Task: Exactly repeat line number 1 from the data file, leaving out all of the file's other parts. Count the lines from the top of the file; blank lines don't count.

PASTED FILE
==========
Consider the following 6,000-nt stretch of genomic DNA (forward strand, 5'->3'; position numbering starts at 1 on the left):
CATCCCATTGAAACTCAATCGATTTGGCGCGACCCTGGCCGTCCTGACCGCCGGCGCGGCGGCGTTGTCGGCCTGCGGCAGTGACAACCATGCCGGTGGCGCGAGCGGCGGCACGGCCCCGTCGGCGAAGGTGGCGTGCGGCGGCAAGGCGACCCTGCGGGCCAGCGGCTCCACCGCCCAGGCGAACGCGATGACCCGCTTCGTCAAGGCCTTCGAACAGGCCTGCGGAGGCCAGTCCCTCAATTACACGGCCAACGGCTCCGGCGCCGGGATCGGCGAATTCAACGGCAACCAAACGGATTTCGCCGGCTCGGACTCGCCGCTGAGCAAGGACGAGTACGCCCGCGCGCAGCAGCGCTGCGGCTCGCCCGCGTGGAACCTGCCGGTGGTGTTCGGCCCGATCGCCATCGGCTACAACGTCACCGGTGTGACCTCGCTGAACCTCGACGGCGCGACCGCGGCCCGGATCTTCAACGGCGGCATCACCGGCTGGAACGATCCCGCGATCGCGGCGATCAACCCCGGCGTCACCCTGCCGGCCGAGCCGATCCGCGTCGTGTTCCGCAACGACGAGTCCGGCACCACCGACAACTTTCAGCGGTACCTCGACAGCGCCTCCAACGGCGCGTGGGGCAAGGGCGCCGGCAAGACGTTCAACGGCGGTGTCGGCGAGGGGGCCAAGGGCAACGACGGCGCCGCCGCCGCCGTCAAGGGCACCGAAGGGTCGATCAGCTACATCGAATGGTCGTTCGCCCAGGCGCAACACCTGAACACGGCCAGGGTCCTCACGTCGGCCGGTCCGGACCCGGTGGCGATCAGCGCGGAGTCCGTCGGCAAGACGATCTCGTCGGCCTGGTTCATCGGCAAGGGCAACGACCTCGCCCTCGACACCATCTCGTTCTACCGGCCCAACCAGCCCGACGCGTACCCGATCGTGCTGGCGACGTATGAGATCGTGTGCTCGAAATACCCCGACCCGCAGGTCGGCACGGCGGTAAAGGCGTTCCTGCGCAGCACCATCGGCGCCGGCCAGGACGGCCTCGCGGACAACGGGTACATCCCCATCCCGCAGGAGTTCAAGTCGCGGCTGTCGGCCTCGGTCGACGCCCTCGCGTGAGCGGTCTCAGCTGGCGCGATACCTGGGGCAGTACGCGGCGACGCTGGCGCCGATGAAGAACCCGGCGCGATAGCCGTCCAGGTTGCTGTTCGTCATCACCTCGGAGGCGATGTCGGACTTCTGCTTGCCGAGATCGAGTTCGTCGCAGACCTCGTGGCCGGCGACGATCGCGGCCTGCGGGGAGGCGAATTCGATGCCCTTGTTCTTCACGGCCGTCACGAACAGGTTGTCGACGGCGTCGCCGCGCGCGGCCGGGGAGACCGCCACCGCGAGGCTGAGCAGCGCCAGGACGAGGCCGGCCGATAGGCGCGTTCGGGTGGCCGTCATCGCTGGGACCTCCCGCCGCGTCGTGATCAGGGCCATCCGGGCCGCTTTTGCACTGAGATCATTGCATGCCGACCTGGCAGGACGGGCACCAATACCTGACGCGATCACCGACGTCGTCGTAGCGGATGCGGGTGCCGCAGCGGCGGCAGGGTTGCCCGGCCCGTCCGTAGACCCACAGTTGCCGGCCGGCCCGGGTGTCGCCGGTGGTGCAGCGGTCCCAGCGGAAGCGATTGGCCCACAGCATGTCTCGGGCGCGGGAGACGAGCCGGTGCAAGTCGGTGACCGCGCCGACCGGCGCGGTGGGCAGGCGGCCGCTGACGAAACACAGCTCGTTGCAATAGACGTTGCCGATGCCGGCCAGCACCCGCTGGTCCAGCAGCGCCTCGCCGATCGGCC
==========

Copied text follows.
Consider the following 6,000-nt stretch of genomic DNA (forward strand, 5'->3'; position numbering starts at 1 on the left):